Maldives court suspends jail term for ex-President Nasheed
MALE, Maldives (AP) — The Maldives Supreme Court on Tuesday suspended a 13-year jail sentence given to the country’s exiled former president until it reviews his conviction as requested by the prosecutor general.
The court ordered that the government, police and prison authorities adhere to the suspension of the sentence for the former leader, Mohamed Nasheed.
The order came two days before Nasheed is to return to the Maldives after living in exile for more than two years, and appears to be a move by the incoming government to prevent his arrest on arrival.
The prosecutor general’s office on Sunday sought a Supreme Court review of Nasheed’s conviction under the country’s tough terrorism law for ordering the military to detain a top judge when he was president in 2012.
His trial was criticized internationally for lack of due process, along with the trials of many other political opponents jailed by outgoing President Yameen Abdul Gayoom’s administration.
He was offered asylum in Britain when he went there for medical treatment on leave from prison. He later based himself in neighboring Sri Lanka for political work.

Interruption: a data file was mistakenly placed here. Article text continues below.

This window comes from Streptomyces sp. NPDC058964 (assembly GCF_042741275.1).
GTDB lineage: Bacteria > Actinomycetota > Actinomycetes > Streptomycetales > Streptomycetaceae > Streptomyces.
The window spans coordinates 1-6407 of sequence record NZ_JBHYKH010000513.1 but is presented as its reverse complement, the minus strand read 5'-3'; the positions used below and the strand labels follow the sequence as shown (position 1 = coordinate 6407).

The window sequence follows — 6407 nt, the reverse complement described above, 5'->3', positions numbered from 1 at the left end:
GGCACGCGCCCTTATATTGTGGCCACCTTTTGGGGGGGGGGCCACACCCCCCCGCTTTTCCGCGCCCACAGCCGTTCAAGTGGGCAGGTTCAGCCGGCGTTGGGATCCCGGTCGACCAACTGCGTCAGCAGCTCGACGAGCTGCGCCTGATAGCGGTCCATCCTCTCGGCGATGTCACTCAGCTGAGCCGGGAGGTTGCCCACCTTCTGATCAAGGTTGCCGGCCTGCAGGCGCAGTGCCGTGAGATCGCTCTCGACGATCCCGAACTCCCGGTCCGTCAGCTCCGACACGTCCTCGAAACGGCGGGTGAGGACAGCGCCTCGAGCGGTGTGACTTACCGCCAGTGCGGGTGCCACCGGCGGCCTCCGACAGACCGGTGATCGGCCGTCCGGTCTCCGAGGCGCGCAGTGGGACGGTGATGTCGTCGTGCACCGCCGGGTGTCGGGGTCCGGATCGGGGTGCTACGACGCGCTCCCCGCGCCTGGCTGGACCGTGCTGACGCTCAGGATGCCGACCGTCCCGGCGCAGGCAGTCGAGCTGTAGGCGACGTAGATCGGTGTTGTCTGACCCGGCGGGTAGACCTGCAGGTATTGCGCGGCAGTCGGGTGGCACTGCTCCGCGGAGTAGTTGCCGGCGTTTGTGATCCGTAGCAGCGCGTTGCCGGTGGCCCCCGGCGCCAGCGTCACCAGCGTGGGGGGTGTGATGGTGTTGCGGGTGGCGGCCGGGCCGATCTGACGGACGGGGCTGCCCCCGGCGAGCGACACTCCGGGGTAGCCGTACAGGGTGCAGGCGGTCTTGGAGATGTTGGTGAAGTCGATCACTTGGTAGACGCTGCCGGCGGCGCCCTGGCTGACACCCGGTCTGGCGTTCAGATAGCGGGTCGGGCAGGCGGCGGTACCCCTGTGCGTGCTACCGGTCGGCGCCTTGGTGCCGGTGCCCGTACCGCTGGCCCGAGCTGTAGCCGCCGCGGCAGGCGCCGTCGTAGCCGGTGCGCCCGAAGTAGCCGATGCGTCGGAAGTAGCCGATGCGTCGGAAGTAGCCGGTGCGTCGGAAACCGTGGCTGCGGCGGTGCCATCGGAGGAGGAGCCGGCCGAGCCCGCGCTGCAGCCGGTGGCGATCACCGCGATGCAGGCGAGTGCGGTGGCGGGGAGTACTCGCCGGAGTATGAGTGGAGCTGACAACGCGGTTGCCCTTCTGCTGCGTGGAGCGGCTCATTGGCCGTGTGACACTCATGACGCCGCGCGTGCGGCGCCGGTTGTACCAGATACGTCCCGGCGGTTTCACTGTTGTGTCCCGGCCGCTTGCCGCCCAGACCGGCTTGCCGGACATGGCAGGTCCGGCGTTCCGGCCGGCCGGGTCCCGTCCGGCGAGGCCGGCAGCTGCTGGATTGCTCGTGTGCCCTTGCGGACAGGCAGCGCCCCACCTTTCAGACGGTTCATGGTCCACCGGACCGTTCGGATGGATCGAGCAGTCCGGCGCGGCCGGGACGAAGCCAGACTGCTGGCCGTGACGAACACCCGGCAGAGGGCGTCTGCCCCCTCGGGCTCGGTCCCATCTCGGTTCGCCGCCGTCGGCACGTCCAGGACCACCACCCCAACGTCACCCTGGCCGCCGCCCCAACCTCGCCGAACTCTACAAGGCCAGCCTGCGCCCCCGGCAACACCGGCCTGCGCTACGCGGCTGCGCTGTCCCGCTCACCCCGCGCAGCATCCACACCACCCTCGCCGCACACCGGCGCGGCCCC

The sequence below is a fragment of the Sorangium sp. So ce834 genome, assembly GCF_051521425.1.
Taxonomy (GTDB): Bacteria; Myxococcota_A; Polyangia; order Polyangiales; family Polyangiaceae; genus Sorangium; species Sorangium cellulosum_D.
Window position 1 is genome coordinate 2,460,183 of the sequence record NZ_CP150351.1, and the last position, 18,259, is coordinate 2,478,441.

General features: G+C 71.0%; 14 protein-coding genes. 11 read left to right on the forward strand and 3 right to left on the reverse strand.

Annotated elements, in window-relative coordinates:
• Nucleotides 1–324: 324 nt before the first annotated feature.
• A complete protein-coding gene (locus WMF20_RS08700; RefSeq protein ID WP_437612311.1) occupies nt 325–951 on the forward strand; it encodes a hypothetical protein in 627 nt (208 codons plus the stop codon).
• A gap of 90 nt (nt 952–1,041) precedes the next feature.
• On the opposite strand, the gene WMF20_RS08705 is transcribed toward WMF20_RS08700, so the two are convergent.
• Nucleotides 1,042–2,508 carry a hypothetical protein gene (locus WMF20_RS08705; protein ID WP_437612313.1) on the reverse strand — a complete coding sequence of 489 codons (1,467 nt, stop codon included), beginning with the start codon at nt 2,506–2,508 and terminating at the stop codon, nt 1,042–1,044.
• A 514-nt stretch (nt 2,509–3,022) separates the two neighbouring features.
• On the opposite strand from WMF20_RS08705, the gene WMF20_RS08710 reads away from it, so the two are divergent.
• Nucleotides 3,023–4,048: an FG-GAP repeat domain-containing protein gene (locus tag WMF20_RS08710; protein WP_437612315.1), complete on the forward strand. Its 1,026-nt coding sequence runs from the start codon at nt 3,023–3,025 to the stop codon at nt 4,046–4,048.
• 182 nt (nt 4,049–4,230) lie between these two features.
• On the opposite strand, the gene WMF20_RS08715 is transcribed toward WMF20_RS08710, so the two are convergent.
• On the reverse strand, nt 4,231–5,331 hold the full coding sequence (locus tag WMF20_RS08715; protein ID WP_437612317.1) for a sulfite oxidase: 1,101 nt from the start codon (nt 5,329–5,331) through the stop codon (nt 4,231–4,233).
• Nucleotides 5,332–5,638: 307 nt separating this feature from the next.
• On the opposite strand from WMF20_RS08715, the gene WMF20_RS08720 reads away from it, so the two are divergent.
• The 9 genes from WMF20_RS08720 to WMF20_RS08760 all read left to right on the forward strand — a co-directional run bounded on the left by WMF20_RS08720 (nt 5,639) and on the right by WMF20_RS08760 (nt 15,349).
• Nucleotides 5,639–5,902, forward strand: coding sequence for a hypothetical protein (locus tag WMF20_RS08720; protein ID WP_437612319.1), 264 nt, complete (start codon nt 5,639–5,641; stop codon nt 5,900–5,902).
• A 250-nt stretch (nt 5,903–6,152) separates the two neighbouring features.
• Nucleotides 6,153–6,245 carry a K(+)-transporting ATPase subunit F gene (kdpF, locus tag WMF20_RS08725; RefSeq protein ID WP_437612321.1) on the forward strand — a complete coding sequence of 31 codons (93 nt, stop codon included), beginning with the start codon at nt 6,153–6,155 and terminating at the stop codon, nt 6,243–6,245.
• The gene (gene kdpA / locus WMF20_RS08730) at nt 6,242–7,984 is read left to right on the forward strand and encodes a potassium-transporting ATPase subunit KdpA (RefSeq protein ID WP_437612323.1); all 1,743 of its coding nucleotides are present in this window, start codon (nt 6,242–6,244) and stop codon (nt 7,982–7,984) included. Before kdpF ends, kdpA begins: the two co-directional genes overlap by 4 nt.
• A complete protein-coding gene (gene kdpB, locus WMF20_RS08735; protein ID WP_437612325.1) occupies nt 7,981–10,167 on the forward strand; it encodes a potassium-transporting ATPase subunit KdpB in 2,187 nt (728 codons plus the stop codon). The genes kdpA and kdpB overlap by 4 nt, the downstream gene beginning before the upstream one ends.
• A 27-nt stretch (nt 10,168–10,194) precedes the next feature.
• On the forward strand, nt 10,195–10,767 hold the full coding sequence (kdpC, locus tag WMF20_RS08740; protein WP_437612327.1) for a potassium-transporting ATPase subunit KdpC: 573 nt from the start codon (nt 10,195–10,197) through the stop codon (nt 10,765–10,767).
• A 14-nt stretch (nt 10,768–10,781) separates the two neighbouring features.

Nasheed’s party candidate, Ibrahim Mohamed Solih, defeated Yameen in a Sept.23 presidential election. Since his victory some of the jailed officials have been discharged, released on bail, or have returned home from exile.
Nasheed had said he will return to the Maldives on Nov. 1.
Nasheed, a pro-democracy activist, became the archipelago state’s first president elected in a multiparty election in 2008, following decades of autocratic rule. He became popular as an environment crusader holding an underwater Cabinet meeting to highlight the perils of global warming and rising sea levels.
He resigned in 2012 amid public protests over his decision to detain the judge and lost the 2013 presidential election to Yameen, who has rolled back much of the country’s democratic gains.
This story has been corrected to show that election date was Sept. 23 instead of Sept. 28.